German engineer and photographer Helmuth A. Wellenhofer lived with his wife, Antonia (“Toni”) in Jocotepec for many years in the 1970s.
Helmut (as he was known in Mexico) was born in Bavaria in 1935. After completing his studies, he worked in a fashion house, became interested in literature, modern art and music, and founded a jazz group. In 1960, he crossed the Atlantic to Canada where he worked in a sawmill, warehouses and mines.
He became a passionate and serious photographer, undertaking trips to Alaska, Japan, Australia, New Zealand, Sumatra and India. He visited Mexico for the first time in 1962 and planned to return, but only after visiting Panama, Germany and several other European countries, as well as seeing more of the U.S. and Canada.
On 17 August 1965 he married Antonia Bruggner, then aged 23, in Santa Barbara, California. The couple settled in Santa Barbara for several years and had a son, Andreas. Helmuth managed the Coral Casino Beach Club and Antonia worked with a title insurance firm.
The Wellenhofers, with their young son, returned to live in Jocotepec on Lake Chapala in 1973. They became close friends with photographer John Frost and his novelist wife Joan Van Every Frost, whose son, John, was of similar age to Andreas. Both families spent Easter 1973 at the beach and in the surf at Tenacatita.
The Wellenhofers built a house in Nestipac and later sold the upper part of the property to another couple who eventually became long-time Jocotepec residents: Austrian artist Georg Rauch and his wife, Phyllis.
In 1975, Wellenhoffer embarked on a photographic railroad excursion to Los Mochis and the Copper Canyon and back. This was the basis for a fascinating exhibit which opened the following May at the Goethe Institute in Guadalajara.
That exhibition, entitled “Impresiones de un Viaje en México” featured photos from throughout Mexico, including Wellenhofer’s train trips along the west coast and through the Copper Canyon.
Wellenhofer summarized his railroad experiences for the local weekly newspaper, the Colony (Guadalajara) Reporter:
“Freight train 656 gets a “go” signal via shortwave radio and jerks slowly out of Guadalajara. After a few street crossings, the four-engine, 62-boxcar convoy picks up speed and we roll through the open countryside. I’m sitting in the third engine – my camera ready – and am happy to finally be on the track again.
Maybe it’s because I was born in a train station that I feel such an affinity for rail travel. I’ve ridden Japan’s “superfast”, spent three days inside a closed cattlecar in India and recall an unbelievable trip through Bolivia where male passengers were given reduced fare if they helped to chop wood for the engine.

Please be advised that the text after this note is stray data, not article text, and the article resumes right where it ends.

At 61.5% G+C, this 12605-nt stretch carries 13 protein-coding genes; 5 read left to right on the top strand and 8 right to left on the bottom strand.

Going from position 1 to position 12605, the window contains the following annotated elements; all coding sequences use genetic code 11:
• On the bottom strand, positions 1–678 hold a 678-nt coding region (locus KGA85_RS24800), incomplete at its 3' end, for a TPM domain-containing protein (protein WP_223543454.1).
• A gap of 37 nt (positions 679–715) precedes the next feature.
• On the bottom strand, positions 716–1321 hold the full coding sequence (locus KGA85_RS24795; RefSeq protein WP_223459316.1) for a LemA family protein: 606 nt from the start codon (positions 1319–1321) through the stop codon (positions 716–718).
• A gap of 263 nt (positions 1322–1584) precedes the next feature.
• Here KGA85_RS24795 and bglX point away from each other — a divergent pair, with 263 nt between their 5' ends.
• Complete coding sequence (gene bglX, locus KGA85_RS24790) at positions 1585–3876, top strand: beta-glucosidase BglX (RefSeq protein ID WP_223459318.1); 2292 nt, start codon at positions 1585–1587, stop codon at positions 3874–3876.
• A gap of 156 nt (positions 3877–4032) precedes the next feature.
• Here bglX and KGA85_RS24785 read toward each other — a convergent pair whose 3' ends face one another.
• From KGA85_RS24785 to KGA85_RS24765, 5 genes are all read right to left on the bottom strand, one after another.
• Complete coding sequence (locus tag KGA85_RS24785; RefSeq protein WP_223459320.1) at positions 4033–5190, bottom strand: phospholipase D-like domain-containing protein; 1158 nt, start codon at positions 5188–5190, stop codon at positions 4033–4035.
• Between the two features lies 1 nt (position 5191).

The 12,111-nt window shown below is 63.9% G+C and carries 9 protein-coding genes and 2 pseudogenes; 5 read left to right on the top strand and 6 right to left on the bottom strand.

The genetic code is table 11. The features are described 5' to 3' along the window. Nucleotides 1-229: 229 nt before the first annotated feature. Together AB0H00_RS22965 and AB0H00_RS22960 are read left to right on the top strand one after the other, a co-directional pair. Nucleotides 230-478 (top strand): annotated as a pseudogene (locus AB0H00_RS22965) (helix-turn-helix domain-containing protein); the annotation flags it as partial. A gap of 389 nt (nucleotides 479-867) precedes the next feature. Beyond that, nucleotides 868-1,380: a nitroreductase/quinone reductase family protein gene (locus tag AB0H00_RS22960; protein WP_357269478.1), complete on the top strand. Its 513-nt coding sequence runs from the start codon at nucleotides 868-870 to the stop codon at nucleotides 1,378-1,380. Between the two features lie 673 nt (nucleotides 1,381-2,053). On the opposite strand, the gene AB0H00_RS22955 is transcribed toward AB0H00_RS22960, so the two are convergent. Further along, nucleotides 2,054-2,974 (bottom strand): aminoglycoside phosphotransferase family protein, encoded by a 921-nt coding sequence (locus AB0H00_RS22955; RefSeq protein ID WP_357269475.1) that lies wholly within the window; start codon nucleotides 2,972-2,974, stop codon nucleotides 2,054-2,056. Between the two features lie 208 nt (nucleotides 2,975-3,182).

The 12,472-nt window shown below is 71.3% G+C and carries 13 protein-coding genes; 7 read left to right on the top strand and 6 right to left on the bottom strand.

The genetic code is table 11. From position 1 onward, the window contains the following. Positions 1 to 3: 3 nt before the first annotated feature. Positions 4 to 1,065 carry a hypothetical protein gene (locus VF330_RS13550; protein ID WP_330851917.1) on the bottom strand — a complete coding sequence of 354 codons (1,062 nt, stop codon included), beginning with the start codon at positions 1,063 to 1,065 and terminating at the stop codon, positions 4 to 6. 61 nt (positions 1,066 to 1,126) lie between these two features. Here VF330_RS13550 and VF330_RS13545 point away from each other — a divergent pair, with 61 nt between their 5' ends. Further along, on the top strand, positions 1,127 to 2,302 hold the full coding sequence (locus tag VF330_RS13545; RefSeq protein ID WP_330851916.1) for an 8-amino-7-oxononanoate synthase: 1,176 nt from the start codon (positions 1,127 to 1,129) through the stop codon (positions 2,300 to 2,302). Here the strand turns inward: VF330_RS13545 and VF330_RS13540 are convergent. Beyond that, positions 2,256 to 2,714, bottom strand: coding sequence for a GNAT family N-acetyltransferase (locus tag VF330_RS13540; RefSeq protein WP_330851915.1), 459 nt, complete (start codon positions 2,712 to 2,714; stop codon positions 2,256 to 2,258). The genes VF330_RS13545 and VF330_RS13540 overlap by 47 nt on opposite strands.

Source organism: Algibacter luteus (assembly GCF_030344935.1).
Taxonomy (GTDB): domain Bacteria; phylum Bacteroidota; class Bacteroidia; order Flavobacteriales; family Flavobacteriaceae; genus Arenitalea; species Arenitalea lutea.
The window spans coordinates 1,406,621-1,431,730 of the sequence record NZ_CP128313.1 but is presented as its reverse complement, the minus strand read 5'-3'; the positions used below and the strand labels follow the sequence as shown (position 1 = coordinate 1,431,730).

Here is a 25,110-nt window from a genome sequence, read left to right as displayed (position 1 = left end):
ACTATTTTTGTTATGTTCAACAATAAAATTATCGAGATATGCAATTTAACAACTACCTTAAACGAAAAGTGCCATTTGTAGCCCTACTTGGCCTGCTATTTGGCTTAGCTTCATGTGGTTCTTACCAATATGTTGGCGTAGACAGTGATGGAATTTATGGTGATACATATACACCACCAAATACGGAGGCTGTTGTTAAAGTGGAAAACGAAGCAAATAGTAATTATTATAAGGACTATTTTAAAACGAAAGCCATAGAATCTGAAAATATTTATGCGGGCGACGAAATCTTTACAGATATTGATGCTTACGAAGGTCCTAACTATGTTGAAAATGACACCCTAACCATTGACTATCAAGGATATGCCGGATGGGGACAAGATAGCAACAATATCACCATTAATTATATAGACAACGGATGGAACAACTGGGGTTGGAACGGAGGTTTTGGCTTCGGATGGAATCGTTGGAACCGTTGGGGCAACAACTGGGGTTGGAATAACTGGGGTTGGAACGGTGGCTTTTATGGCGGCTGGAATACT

My Mexican odyssey began when I approached the director of Ferrocarriles del Pacifico with a plan to travel the nation’s passenger and freight trains, documenting my journey with photographs. He approved and issued me a letter of introduction, instructing stationmasters and train personnel to help me along the way.
Armed with the letter I hopped aboard my first freight train in Guadalajara – bound for Tepic. En route, engineers and brakemen came by to talk, curious about my rail journey with a camera….”
At Tepic, Wellenhofer “switched to a freight train for a six-hour run to Mazatlán, riding alone in the last compartment of a 70-car convoy.” In Mazatlán he “hopped aboard a three-engine train barrelling 56 miles per hour to the railroad junction at Sufragio” where he boarded a second-class train through the Copper Canyon to Chihuahua.
From Chihuahua, he took the mid-night train to Zacatecas, in case full of “families, boxes, people sleeping on the floor, crying babies and moaning grandmothers.”
According to the poster for that show, he was then working on a collection of photos and poems about his impressions and perspectives.
The Wellenhofers were regular return visitors to Jocotepec for many years after moving from Mexico to Germany. Their son, Andreas Noar Wellenhofer is a professional saxophonist. (Enjoy his videos on Youtube)
- My thanks to the late John Frost Sr, and to John Frost Jr., Phyllis Rauch and Peter Huf for sharing their memories of the Wellenhofers.
- Colony (Guadalajara) Reporter: 14 April 1973; 6 Sep 1975; 24 April 1976, 14; 1 May 1976, 11, 14, 18.
Comments, corrections or additional material related to any of the writers and artists featured in our series of mini-bios are welcome. Please use the comments feature at the bottom of individual posts, or email us.
Tony Burton’s books include “Lake Chapala: A Postcard History” (2022), “Foreign Footprints in Ajijic” (2022), “If Walls Could Talk: Chapala’s historic buildings and their former occupants” (2020), (available in translation as “Si Las Paredes Hablaran”), “Mexican Kaleidoscope” (2016), and “Lake Chapala Through the Ages” (2008).